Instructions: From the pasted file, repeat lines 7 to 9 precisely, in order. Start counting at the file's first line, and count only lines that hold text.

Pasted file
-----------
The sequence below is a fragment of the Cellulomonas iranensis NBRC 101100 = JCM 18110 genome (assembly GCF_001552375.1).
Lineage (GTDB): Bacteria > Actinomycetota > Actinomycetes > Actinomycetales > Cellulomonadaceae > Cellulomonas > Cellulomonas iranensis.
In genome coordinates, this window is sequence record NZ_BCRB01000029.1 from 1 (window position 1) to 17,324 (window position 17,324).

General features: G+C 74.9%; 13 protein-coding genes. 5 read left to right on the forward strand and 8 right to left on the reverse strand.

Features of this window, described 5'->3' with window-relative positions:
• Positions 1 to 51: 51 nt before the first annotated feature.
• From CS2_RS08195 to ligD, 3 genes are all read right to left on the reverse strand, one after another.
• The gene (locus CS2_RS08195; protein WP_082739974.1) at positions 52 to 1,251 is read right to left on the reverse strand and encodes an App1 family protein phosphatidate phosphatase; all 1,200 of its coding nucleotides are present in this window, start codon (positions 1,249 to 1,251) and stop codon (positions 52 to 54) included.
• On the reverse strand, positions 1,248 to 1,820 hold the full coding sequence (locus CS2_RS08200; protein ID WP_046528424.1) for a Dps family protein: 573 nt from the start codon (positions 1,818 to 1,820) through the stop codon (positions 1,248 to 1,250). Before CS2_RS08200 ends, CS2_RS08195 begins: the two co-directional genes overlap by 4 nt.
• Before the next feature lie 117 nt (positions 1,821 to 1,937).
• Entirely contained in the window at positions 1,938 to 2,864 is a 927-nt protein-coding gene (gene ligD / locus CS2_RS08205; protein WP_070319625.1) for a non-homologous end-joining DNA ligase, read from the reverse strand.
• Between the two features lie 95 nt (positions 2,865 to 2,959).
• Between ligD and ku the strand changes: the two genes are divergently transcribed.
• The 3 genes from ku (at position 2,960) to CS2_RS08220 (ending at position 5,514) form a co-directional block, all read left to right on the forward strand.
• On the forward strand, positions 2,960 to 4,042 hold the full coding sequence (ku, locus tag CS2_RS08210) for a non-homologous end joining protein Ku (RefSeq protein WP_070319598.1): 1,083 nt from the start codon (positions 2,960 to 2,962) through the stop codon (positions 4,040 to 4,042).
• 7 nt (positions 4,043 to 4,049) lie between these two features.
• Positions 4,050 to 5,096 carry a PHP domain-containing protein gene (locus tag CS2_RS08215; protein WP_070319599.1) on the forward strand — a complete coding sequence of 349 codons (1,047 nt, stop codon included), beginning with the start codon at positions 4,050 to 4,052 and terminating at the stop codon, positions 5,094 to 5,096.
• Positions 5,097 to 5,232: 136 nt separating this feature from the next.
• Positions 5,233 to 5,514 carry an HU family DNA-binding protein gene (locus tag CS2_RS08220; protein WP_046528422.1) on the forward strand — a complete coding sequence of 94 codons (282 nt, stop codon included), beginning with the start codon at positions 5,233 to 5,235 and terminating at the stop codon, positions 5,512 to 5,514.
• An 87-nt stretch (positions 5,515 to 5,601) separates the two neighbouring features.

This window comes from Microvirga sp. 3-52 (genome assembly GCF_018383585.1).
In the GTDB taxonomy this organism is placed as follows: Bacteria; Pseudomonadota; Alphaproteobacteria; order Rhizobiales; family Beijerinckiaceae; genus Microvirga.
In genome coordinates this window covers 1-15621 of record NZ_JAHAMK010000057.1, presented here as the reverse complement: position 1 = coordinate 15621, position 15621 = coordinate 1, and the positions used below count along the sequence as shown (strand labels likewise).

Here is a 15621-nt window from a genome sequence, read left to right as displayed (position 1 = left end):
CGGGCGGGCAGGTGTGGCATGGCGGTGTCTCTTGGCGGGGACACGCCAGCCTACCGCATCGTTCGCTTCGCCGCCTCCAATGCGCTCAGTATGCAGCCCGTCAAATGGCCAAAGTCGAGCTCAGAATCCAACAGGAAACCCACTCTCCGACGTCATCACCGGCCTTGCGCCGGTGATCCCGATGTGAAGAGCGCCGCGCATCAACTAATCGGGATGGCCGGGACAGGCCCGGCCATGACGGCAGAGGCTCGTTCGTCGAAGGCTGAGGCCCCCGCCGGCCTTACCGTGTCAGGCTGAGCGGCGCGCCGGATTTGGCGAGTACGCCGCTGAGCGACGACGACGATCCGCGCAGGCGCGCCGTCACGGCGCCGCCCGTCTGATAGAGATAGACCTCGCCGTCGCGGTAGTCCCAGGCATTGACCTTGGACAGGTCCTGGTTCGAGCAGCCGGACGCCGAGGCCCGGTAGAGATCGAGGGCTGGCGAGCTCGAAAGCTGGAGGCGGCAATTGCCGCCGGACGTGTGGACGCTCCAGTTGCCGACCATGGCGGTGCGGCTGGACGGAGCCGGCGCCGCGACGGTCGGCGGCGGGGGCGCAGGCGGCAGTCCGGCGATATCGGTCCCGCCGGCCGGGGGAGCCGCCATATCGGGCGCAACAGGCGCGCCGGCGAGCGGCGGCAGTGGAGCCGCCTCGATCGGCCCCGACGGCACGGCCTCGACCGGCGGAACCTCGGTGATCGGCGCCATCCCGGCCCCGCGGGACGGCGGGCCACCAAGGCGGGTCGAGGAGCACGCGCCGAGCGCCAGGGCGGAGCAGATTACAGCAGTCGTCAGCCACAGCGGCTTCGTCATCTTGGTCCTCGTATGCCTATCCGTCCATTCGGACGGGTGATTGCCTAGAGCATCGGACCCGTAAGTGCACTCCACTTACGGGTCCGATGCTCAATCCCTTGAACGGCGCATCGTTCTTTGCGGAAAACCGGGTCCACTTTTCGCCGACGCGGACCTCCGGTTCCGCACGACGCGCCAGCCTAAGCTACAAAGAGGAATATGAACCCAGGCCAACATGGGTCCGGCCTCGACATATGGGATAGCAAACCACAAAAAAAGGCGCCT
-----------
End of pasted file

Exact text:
• From CS2_RS08195 to ligD, 3 genes are all read right to left on the reverse strand, one after another.
• The gene (locus CS2_RS08195; protein WP_082739974.1) at positions 52 to 1,251 is read right to left on the reverse strand and encodes an App1 family protein phosphatidate phosphatase; all 1,200 of its coding nucleotides are present in this window, start codon (positions 1,249 to 1,251) and stop codon (positions 52 to 54) included.
• On the reverse strand, positions 1,248 to 1,820 hold the full coding sequence (locus CS2_RS08200; protein ID WP_046528424.1) for a Dps family protein: 573 nt from the start codon (positions 1,818 to 1,820) through the stop codon (positions 1,248 to 1,250). Before CS2_RS08200 ends, CS2_RS08195 begins: the two co-directional genes overlap by 4 nt.